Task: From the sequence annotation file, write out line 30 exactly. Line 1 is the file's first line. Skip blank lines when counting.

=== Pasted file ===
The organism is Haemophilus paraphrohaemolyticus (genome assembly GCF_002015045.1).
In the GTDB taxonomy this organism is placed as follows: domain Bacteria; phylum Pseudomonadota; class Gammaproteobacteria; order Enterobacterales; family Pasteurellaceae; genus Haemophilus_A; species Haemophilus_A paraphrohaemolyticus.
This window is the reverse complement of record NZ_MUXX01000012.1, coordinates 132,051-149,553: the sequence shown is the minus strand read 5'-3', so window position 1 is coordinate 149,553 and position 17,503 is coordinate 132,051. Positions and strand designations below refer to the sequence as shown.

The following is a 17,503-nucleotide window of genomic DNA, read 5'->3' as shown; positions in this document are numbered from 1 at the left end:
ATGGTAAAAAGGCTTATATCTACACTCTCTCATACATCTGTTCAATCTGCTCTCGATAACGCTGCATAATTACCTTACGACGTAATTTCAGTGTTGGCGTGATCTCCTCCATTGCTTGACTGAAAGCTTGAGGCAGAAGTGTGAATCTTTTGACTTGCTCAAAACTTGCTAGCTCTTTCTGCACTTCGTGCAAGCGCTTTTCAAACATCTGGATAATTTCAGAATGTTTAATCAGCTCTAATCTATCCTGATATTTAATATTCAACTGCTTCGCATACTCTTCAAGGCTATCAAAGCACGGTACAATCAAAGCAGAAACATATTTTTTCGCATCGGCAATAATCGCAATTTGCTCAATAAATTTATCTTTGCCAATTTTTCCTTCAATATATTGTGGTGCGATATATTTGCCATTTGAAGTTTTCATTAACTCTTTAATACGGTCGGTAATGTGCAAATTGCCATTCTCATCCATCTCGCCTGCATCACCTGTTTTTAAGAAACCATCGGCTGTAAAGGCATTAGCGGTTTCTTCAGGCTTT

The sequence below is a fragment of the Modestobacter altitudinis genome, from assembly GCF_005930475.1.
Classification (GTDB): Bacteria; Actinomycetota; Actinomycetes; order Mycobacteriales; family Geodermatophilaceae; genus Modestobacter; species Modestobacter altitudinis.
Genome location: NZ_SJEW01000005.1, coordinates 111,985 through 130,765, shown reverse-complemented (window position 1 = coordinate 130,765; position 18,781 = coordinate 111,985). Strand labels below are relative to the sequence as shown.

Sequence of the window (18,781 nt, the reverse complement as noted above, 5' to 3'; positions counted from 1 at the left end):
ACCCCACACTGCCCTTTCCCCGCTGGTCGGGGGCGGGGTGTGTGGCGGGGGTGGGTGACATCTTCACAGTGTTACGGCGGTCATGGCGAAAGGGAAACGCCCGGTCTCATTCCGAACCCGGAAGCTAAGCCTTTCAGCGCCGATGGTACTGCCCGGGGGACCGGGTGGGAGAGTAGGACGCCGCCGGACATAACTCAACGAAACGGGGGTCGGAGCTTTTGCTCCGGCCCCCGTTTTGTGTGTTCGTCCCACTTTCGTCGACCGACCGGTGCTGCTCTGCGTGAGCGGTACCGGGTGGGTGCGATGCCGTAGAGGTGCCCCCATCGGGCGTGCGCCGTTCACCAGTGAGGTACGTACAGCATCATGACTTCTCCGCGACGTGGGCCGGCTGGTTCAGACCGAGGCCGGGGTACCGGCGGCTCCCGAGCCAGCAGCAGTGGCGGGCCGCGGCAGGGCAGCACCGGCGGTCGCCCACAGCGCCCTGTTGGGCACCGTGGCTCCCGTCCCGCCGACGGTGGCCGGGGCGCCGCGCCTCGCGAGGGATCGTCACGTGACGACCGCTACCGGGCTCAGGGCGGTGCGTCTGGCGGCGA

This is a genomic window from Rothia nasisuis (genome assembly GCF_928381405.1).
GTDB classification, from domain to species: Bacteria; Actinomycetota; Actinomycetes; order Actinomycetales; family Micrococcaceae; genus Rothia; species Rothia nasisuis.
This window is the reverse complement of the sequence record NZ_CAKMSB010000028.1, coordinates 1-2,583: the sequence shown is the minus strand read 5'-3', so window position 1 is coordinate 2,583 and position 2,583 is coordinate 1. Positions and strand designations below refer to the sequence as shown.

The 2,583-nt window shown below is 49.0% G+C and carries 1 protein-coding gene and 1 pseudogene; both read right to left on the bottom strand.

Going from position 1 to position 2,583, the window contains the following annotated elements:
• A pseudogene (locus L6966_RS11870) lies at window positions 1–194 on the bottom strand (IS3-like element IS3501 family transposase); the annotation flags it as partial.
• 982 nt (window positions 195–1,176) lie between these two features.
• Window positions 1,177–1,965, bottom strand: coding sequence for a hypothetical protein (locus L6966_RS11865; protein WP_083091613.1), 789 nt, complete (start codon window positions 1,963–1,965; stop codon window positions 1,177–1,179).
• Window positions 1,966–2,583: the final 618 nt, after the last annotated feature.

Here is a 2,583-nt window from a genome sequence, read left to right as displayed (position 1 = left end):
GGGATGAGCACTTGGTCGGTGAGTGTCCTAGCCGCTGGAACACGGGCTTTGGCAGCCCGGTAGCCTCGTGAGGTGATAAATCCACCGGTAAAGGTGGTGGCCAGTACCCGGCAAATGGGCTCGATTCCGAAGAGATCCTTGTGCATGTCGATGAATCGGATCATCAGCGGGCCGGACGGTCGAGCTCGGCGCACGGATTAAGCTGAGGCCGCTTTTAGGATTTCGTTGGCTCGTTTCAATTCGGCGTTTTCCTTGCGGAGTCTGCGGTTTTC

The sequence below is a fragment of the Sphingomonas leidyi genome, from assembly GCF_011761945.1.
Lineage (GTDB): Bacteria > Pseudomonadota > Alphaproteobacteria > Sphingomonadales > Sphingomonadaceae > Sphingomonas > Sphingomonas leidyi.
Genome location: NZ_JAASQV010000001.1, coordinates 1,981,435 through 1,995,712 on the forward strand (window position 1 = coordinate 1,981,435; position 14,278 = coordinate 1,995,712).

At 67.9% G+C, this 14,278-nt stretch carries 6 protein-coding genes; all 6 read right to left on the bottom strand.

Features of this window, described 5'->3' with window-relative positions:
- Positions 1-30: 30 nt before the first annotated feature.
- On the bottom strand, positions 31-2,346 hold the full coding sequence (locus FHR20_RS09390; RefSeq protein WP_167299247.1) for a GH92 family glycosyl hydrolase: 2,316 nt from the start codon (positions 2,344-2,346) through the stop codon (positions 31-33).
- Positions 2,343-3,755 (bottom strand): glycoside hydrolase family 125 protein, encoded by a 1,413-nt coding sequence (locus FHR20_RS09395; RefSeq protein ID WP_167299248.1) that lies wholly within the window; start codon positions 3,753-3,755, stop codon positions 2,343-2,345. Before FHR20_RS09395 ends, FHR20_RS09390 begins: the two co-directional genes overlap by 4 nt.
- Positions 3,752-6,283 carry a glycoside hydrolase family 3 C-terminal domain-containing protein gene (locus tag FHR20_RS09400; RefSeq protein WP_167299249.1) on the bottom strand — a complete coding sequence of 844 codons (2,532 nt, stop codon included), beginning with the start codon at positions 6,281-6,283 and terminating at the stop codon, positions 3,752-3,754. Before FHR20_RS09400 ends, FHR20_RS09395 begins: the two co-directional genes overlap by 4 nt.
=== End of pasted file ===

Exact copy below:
- Positions 3,752-6,283 carry a glycoside hydrolase family 3 C-terminal domain-containing protein gene (locus tag FHR20_RS09400; RefSeq protein WP_167299249.1) on the bottom strand — a complete coding sequence of 844 codons (2,532 nt, stop codon included), beginning with the start codon at positions 6,281-6,283 and terminating at the stop codon, positions 3,752-3,754. Before FHR20_RS09400 ends, FHR20_RS09395 begins: the two co-directional genes overlap by 4 nt.